“Stop This (NOW!)” is the first track off the album and could easily serve as a carry-over from Filter to serve as the only bridge between these albums.

“Bird of a Different Color” is perhaps my overall favorite off the album and does what “Tiny, Little” does and that’s show how well Tub Ring can play with orchestration.

And how can I talk about this album without mentioning their perfect cover of “Flash” by Queen?

So few bands could ever touch Queen, but I feel that Tub Ring found a song that fits them well and really shows off what they are capable of.

Spare parts and other stuff

So, Secret Handshakes was released in 2010 and there’s not been much activity from Tub Ring until recently. I don’t recall there being a supporting tour for that album as everyone else bailed for other projects. Recently, however, Kevin and Rob popped back up with a Kickstarter (that already reached its goal) to release a vinyl retrospective as well as a new EP next year, so, YAY!!!!!

I’ve seen them once live, some time after they released Filter. They were playing The Beat Kitchen in Chicago and it was a revelation. The openers were Karate High School and Foxy Shazam and my notions of what rock and roll could be were shaped by that time. I was in college and living a happier life I suppose, but I felt invigorated. I also missed the opportunity to take a piss next to Kevin in the venue’s restroom by about 15 seconds.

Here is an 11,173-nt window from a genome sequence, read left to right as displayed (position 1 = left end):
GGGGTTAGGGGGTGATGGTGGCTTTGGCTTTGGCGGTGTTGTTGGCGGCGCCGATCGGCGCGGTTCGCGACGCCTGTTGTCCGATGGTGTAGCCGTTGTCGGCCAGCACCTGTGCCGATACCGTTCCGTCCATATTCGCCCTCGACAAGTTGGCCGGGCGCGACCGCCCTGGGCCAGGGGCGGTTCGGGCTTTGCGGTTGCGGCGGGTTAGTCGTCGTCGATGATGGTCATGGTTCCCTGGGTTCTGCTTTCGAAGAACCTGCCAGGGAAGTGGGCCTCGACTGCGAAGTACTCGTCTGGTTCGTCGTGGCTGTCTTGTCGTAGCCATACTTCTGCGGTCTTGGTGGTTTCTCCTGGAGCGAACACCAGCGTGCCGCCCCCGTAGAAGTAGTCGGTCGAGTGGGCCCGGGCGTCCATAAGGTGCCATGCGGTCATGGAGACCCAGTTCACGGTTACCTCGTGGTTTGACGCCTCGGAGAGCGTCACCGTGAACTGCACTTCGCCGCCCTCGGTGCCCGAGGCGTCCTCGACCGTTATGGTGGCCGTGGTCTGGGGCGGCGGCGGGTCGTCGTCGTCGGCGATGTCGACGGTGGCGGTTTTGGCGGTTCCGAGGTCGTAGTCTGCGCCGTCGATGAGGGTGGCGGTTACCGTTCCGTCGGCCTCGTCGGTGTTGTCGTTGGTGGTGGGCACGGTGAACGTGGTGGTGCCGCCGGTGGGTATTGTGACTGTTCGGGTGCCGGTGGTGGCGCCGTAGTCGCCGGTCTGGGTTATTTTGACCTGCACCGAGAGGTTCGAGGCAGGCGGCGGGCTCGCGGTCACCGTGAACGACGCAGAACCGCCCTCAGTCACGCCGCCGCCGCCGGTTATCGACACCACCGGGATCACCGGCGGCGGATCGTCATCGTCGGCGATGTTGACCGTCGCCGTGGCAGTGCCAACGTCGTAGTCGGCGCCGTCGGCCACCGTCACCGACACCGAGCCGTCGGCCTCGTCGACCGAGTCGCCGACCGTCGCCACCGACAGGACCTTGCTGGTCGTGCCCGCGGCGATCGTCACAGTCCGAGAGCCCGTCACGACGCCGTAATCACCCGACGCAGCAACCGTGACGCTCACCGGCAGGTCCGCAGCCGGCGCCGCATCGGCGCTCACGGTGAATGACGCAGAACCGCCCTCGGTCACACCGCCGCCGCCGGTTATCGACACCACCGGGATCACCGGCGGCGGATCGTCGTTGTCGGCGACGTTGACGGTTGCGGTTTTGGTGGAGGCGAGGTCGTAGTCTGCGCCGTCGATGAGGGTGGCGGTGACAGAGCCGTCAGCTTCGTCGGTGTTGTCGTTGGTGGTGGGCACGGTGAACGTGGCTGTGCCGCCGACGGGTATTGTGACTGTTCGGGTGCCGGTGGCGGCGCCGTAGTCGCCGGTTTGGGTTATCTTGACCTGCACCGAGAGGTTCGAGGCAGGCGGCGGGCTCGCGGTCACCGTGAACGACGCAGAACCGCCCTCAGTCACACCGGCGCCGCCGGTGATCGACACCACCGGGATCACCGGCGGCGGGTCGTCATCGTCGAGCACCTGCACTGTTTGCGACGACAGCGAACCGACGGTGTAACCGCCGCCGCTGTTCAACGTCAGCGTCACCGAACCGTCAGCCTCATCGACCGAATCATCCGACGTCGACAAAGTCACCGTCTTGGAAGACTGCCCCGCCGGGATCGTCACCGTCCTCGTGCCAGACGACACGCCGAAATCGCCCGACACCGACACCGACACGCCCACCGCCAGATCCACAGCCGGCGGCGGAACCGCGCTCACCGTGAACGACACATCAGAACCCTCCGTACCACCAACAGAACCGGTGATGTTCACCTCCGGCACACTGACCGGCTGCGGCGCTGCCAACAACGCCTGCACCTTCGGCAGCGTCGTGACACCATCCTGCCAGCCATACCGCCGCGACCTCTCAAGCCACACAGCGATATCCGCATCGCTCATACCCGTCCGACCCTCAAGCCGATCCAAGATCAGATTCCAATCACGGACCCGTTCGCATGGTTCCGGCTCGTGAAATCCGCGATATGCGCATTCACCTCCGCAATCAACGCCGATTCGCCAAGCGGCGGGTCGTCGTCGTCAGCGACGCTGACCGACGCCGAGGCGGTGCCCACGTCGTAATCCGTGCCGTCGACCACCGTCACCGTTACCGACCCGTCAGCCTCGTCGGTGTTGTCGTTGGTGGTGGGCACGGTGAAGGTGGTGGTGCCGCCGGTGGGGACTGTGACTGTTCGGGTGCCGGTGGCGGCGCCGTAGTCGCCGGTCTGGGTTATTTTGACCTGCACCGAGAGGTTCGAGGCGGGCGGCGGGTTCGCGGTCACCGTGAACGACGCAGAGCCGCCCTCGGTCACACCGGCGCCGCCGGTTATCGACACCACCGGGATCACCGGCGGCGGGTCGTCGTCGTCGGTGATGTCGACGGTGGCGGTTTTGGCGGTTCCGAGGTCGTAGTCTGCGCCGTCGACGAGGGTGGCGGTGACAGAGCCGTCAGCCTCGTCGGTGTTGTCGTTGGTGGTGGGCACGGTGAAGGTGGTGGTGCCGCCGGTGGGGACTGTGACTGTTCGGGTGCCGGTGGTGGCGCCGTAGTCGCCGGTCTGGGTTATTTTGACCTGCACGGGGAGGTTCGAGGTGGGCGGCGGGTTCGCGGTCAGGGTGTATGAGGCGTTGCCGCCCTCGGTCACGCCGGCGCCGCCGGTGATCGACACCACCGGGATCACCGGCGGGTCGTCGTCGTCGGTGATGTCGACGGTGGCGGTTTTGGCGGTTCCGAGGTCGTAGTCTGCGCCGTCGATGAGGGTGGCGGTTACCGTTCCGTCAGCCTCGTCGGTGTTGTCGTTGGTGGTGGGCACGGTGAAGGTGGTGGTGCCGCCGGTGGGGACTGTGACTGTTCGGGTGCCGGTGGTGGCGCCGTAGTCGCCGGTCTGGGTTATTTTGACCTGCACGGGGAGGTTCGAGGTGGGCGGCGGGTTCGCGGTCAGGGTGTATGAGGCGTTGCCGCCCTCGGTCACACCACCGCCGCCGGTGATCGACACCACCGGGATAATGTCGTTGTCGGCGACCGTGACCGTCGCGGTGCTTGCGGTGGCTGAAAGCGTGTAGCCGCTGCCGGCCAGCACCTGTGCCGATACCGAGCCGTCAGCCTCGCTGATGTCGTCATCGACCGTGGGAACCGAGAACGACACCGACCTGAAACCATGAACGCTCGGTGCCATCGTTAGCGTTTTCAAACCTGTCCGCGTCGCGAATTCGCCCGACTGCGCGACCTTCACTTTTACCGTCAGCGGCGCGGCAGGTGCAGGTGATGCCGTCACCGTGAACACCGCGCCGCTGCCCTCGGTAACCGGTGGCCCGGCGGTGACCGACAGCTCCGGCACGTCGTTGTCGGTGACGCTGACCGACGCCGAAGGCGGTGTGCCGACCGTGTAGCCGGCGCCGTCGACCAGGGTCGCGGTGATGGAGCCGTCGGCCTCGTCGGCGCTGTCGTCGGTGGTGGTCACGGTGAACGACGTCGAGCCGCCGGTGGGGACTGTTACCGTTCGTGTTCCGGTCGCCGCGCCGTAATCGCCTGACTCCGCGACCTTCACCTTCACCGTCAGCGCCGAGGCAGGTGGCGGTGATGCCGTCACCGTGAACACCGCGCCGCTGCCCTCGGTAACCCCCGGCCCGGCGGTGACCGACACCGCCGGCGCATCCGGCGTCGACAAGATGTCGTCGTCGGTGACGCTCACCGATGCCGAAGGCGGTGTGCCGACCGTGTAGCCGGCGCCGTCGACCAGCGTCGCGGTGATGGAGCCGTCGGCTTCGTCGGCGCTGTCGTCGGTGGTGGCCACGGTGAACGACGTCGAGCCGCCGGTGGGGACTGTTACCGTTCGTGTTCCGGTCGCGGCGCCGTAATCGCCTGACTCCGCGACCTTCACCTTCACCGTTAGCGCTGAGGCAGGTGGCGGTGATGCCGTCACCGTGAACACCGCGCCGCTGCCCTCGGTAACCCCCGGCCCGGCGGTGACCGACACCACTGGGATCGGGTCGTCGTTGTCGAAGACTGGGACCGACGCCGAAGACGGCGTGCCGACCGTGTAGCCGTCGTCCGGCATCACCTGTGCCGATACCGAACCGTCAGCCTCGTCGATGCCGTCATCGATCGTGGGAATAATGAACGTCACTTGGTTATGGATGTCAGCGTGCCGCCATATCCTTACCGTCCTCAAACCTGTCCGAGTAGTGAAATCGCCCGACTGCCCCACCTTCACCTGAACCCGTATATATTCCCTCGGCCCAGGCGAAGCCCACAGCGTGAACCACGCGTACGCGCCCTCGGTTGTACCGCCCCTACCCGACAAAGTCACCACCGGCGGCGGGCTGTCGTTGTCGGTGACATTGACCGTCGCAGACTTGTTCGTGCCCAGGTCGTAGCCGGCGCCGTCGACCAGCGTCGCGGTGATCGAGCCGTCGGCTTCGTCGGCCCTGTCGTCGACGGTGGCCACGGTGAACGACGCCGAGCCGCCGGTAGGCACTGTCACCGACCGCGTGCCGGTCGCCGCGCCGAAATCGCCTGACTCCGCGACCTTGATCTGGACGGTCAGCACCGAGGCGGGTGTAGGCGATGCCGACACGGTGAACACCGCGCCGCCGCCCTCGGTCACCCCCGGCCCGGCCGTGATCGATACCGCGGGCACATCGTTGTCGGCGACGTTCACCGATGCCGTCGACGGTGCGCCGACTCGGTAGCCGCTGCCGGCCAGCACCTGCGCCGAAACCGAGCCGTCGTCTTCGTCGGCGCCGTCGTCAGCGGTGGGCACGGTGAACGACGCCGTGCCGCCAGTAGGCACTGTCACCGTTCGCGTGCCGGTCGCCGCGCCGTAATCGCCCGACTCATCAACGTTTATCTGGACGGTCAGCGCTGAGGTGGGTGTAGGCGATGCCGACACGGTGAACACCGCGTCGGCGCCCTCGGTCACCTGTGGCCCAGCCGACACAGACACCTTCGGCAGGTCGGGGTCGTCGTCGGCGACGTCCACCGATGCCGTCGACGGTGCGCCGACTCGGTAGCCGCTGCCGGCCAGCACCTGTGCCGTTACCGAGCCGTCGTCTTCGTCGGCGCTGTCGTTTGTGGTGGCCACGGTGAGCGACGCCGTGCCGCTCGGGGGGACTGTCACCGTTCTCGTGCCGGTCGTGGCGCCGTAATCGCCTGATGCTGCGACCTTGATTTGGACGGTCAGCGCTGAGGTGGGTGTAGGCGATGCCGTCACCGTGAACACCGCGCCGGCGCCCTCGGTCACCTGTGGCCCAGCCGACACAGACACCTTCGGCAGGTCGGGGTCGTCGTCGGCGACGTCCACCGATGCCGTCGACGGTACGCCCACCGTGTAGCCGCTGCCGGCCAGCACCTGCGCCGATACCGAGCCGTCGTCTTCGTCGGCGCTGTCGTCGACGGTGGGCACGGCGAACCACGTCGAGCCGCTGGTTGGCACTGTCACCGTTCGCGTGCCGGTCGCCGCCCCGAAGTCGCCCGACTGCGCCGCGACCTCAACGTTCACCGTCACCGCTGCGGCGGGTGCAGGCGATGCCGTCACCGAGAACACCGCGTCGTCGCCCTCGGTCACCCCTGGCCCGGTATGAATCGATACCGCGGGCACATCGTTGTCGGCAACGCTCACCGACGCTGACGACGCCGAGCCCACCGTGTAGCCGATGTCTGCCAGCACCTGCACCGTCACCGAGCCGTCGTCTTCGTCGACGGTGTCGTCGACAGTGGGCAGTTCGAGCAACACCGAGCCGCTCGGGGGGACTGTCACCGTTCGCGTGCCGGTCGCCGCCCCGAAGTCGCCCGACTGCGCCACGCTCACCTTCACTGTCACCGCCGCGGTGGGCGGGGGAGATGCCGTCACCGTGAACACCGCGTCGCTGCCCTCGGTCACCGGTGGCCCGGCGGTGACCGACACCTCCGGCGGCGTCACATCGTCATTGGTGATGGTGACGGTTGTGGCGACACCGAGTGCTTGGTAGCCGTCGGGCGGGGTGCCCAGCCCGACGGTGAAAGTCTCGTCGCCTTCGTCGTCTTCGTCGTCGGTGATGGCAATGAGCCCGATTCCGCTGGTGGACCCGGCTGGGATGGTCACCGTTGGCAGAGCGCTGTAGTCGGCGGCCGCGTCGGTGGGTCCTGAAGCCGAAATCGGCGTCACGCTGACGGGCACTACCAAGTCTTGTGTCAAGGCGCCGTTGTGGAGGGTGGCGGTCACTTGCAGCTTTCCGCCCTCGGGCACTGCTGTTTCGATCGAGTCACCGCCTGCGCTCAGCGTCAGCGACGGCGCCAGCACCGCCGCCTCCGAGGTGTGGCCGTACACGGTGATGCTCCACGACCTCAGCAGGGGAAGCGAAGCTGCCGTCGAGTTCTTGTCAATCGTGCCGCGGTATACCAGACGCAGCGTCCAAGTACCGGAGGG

I referenced these “robot” tracks in the section on Handshakes. Well, on their first 4 albums, each one contained one track with “robot” in the title. Best I can tell, they detail the life and death of said robot.

“Where’s the Robot?”

“I am the Robot”

“Death of the Robot”

“Requiem for a Robot”

To clue you into the electronic influence their last album would take, here’s a few tracks from Super 8-Bit Bros

“Roll It Up” (Yes, this song is about Katamari)

“2600 Refugee”

“Hey Kid, You’re on Your Own”

“Still Alive” (cover of the Portal song)

“Bite The Wax Tadpole” (Chiptune reworking of the Tub Ring song)

And just to show you how much they could pass for Mike Patton’s kid brother, a cover of a Faith No More song.

“Mouth to Mouth”

Before I end this spotlight, I just want you all to know this: Tub Ring held a huge influence over my musical taste. I knew of them before I knew of Mr. Bungle and bands such as them. They satisfied a need in me sonically that was absent from bands firmly planted within one genre or another. They spanned and transcended genres and conventions to create a sound that was inspiring, innovative, intelligent, and insane.

Also, they’re a bunch of goofballs.